Foggia Cathedral's Pieta restored

After restoration, Paolo De Maio's Pietà has returned to Foggia Cathedral: of classical-baroque design, it was made in 1741.

The marvelous Pietà ofclassical-baroque layout by Paolo De Maio, made in 1741, is back after restoration in Foggia Cathedral.

The work was carried out by restorer Daniela Pirro, under the high supervision of the Soprintendenza Archeologia Belle Arti e Paesaggio for the provinces of Barletta-Andria-Trani and Foggia, and under the coordination of Antonio Ricci, Office for Ecclesiastical Cultural Heritage - Archdiocese Foggia-Bovino of the Archdiocese of Foggia. The restoration was fully funded by Opera Tua of Coop Alleanza 3.0, with Fondaco Italia, the Association of Italian UNESCO Heritage Sites and the Italian Touring Club.

The painting, a large oil on canvas, is signed and dated and follows the iconographic scheme of the mourning of the Madonna over the dead Christ. Christ, in the center, is lifeless and silhouetted against the draperies of fabrics on which the body falls. He is mourned by his mother and the apostle John, as per typical iconography. Above, clouds rise that house five curly putto heads and two little angels, composing a baroque pattern. In the background is a bare landscape. The I.N.R.I cartouche, crown of thorns, and instruments of crucifixion are visible in the lower right.

Christ’s body is lying on the stone, one arm falls back and the rest of the body rests on a white sheet. Both this and the loincloth, symbols of his mission of purification, form rich folds that create a draping movement. John kisses a hand of Christ venerating him. The rendering of the whole is very realistic and scenic, typical of the author’s Baroque style, with particular care and richness even in the details: the rocks with the vegetation, the cherubs and angels, the tree with fronds in the wind, the village along the line of the horizon plane, the draperies of the fabrics. The Virgin replaces the cross, becoming both a symbol of the crucifixion and a crucified mother herself.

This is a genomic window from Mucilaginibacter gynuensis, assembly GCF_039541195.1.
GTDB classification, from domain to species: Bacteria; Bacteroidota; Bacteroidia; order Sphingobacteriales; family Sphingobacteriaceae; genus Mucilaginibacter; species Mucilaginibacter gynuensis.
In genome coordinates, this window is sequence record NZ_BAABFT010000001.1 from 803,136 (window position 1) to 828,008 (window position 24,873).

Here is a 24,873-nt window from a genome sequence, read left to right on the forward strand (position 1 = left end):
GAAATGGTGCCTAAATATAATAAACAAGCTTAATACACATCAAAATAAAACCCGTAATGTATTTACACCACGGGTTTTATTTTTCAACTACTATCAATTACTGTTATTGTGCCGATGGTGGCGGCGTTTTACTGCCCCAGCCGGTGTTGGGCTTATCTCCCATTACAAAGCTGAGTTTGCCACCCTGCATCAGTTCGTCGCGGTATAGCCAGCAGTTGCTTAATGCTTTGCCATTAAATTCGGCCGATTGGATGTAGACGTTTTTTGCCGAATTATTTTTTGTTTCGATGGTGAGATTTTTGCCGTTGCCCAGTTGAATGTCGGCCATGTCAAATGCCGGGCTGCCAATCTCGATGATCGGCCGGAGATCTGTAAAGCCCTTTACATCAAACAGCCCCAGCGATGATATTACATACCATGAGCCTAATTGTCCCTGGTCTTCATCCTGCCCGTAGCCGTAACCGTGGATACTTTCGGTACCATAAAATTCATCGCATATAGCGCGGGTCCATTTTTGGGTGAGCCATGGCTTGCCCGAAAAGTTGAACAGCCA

The primary colors are used with symbolic appeal: the blue of the Virgin’s mantle recalls transcendence and divine ineffability, the yellow of John’s garment becomes a symbol of the soul’s union with God, the red of the cloth on which placed Christ refers to the sacrifice, but also to the purifying value of fire, to the love of the revealed Word; finally, the white of the sacred linen implicitly cites the Gospel passage “I am the light of the world, he who follows me does not walk in darkness, but will have the light of life” (Jn. 8:12).

Its author, Paolo De Maio (Marcianise, 1703 - Naples, 1784), was among the most frequent visitors to the workshop of Baroque painter Francesco Solimena. From the latter he took up the refined balance of forms through chiaroscuro and maturity in the representation of bodies, modeled on classical statuary. Between the 1830s and 1840s the artist was influenced by the Arcadian style of Francesco de Mura and Jesuit doctrine. Paintings from the 1940s such as the Pieta in Foggia Cathedral show the artist’s willingness to reconcile the purism of Arcadian classicism with almost catechetical didactic aims, achieving very high pictorial results.

The work was restored because it was in a state of deterioration following interventions in the second quarter of the 20th century. Due to a major loss of original paint film in the upper part of the painting, it was subjected to a lining operation with three canvases sewn together and a cursory operation of cleaning the paint film, as well as plastering and a major patination of the entire area of the cliff located behind the Virgin and Christ. Eighty-seven perimeter nails had been nailed along the entire front of the painting, damaging the pictorial film and causing the detachment of several pictorial layers. The entire textile support was damaged by tears, sagging, and microbiological attack.

After preliminary investigations by UV fluorescence and digital microscope, cleaning, consolidation, suturing, lining, construction of a new wooden frame, plastic reintegration of the gaps, and construction of a new frame were then carried out.

Pictured is the Pietà relocated at the end of restoration in Foggia Cathedral.

Foggia Cathedral's Pieta restored
Foggia Cathedral's Pieta restored